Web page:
“Furthermore, the use of cyber-enabled influence operations against Israel significantly accelerated. Iran showed its preference for such attacks in 2022 when it increased the pace of such operations from roughly every other month to multiple operations a month. Iran’s 10 cyber-enabled operations against Israel in October marks a new high point. This was nearly double the previous high point of six operations per month in November 2022, though these previous attacks spanned operations targeting four countries.
“One example happened on October 18 when the IRGC’s Shahid Kaveh Group used customized ransomware to conduct cyberattacks against security cameras in Israel. It then used one of its cyber personas, “Soldiers of Solomon,” to falsely claim it had ransomed security cameras and data at Nevatim Air Force Base. Examination of the security footage Soldiers of Solomon leaked reveals it was from a town north of Tel Aviv with a Nevatim street, not the airbase of the same name.”
The second phase also incorporated the utilization of a network of social media accounts to amplify the results of cyberattacks, alongside the dissemination of information regarding the attacks via email and text messages.
The third phase, commencing at the end of November, was characterized by the expansion of activity beyond Israel, targeting countries identified by Iran as supporters of Israel. The objective was to undermine the political, economic, or military support these countries provided to Israel. This expansion coincided with the onset of attacks by the Houthis against international cargo ships in the Red Sea. For instance, “on November 20, the MOIS-aligned cyber persona “Homeland Justice” warned of forthcoming cyberattacks on Albania. They later claimed credit for attacks on a range of Albanian organizations and institutions on Christmas day.
“On November 21, the cyber persona “al-Toufan” targeted the Bahraini government and financial organizations for normalizing ties with Israel. By November 22, IRGC-affiliated groups began targeting Israeli-made programmable logic controllers (PLCs) in the United States, including taking one offline at a water authority in Pennsylvania on November 25. PLCs are industrial computers adapted for the control of manufacturing processes, such as assembly lines, machines, and robotic devices.”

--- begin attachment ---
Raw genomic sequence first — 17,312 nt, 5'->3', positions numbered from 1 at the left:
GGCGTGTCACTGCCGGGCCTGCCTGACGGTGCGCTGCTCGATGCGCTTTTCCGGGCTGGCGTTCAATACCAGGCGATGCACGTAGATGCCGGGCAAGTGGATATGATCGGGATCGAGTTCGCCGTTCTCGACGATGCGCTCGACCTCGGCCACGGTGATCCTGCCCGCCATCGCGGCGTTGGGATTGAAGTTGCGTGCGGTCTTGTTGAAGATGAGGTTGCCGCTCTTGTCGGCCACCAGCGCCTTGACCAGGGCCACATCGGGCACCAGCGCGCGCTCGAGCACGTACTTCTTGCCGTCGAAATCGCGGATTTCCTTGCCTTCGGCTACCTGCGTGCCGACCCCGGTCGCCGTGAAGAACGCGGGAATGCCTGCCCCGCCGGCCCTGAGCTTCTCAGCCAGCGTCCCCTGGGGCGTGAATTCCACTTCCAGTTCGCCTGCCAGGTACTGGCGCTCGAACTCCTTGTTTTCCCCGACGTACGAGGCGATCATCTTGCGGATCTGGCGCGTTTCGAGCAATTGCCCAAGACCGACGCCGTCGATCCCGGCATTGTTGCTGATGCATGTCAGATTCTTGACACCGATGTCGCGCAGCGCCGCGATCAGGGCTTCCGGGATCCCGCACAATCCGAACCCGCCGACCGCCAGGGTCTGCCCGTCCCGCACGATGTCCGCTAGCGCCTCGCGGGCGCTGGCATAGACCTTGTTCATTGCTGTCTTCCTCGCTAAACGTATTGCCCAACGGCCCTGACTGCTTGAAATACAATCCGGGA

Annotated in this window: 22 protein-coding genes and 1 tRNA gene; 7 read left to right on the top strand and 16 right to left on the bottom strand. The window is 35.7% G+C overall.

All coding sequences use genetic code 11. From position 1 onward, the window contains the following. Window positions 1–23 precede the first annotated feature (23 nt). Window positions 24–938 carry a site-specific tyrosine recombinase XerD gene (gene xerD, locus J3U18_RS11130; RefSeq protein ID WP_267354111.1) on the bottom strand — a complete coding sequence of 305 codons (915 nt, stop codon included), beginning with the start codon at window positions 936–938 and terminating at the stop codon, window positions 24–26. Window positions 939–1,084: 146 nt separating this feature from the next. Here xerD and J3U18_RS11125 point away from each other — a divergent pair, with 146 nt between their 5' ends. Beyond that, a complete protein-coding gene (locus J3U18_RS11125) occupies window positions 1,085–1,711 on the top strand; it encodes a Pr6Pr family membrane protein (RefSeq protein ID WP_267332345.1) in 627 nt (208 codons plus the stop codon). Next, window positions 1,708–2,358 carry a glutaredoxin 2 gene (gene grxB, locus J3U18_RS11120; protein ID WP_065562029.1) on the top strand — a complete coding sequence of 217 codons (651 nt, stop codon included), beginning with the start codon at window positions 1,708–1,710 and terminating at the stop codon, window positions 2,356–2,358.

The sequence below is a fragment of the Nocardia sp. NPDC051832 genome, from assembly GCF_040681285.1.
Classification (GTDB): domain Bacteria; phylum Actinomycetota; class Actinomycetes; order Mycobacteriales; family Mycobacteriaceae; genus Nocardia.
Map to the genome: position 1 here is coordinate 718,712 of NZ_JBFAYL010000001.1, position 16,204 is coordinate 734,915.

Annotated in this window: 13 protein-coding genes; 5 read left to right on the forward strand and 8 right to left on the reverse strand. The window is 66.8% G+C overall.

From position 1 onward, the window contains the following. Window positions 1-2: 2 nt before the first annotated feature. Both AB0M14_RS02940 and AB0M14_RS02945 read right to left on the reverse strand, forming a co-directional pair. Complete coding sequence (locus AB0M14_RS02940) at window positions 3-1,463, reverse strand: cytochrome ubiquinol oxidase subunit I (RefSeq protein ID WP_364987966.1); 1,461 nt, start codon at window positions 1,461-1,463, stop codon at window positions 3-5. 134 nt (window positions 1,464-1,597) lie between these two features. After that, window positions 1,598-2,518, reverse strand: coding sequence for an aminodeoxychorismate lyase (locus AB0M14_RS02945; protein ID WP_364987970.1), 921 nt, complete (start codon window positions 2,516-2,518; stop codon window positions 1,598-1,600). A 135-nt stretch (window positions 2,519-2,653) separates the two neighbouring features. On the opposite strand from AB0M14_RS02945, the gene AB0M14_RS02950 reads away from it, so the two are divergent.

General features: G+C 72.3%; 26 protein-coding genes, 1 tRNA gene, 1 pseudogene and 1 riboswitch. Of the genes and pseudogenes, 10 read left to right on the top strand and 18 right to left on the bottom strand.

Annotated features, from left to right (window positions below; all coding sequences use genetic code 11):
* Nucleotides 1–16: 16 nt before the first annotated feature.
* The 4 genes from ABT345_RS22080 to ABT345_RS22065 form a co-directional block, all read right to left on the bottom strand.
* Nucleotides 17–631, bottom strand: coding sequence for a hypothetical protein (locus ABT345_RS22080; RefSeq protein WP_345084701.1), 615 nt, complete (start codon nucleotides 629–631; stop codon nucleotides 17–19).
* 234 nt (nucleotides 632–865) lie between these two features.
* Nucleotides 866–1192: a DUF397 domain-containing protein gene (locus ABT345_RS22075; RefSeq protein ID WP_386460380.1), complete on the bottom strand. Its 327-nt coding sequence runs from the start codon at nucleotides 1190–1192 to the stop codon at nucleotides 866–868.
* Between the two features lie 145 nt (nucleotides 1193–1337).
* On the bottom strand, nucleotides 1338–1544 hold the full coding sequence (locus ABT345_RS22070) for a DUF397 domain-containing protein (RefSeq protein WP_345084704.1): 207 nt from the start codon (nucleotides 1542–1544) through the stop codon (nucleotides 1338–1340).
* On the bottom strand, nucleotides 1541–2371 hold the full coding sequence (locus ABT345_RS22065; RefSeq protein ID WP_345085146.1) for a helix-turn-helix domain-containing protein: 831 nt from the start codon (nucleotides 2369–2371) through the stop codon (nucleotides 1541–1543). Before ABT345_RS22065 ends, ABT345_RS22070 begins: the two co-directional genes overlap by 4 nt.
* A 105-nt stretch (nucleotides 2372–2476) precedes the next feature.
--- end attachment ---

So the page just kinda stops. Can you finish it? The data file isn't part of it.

According to Microsoft, the objectives of the Iranian operation included destabilizing Israel through polarization. "Iran aims to exacerbate domestic political and social rifts in its targets, often focusing on the Israeli government’s approach to the 240 hostages taken by Hamas into Gaza and masquerading as peace-seeking activist groups criticizing the Israeli government. Israeli Prime Minister Netanyahu is the primary target of such messaging, often calling for his removal,” the report read.
Another objective was retaliation, exemplified by the cyberattack against Ziv Hospital in Safed, conducted in response to reports of Israeli bombings (which did not occur) at Shifa Hospital in Gaza. Iranian attackers also sought to instill terror and fear among the Israeli population and undermine international support for Israel.
“We assess that the progression shown so far in the three phases of war will continue. Amid the rising potential of a widening war, we expect Iranian influence operations and cyberattacks will continue to be more targeted, more collaborative and more destructive as the Israel-Hamas conflict drags on. Iran will continue to test redlines, as they have done with an attack on an Israeli hospital and U.S. water systems in late November.
“The increased collaboration we have observed between different Iranian threat actors will pose greater threats in 2024 for election defenders who can no longer take solace in only tracking a few groups. Rather, a growing number of access agents, influence groups, and cyber actors makes for a more complex and intertwined threat environment,” the report concluded.